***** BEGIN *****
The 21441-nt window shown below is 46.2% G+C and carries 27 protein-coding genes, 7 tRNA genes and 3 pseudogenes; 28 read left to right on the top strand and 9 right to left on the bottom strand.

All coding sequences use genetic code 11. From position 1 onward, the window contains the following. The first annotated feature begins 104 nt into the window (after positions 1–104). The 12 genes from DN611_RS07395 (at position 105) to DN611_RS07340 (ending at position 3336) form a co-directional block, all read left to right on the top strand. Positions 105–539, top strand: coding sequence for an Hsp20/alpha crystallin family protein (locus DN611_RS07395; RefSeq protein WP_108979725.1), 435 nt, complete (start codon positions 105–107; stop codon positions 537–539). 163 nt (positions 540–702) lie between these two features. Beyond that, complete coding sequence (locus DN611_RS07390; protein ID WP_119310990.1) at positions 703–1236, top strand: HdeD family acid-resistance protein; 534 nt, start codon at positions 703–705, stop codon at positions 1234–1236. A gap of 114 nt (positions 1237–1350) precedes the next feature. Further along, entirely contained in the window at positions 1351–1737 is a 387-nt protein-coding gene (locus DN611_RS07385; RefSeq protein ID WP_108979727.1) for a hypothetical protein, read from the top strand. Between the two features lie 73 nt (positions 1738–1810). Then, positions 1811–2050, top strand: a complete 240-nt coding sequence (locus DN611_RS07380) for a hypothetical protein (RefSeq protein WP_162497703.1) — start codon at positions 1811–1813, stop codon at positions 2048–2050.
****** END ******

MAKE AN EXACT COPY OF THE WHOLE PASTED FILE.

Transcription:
The 21441-nt window shown below is 46.2% G+C and carries 27 protein-coding genes, 7 tRNA genes and 3 pseudogenes; 28 read left to right on the top strand and 9 right to left on the bottom strand.

All coding sequences use genetic code 11. From position 1 onward, the window contains the following. The first annotated feature begins 104 nt into the window (after positions 1–104). The 12 genes from DN611_RS07395 (at position 105) to DN611_RS07340 (ending at position 3336) form a co-directional block, all read left to right on the top strand. Positions 105–539, top strand: coding sequence for an Hsp20/alpha crystallin family protein (locus DN611_RS07395; RefSeq protein WP_108979725.1), 435 nt, complete (start codon positions 105–107; stop codon positions 537–539). 163 nt (positions 540–702) lie between these two features. Beyond that, complete coding sequence (locus DN611_RS07390; protein ID WP_119310990.1) at positions 703–1236, top strand: HdeD family acid-resistance protein; 534 nt, start codon at positions 703–705, stop codon at positions 1234–1236. A gap of 114 nt (positions 1237–1350) precedes the next feature. Further along, entirely contained in the window at positions 1351–1737 is a 387-nt protein-coding gene (locus DN611_RS07385; RefSeq protein ID WP_108979727.1) for a hypothetical protein, read from the top strand. Between the two features lie 73 nt (positions 1738–1810). Then, positions 1811–2050, top strand: a complete 240-nt coding sequence (locus DN611_RS07380) for a hypothetical protein (RefSeq protein WP_162497703.1) — start codon at positions 1811–1813, stop codon at positions 2048–2050.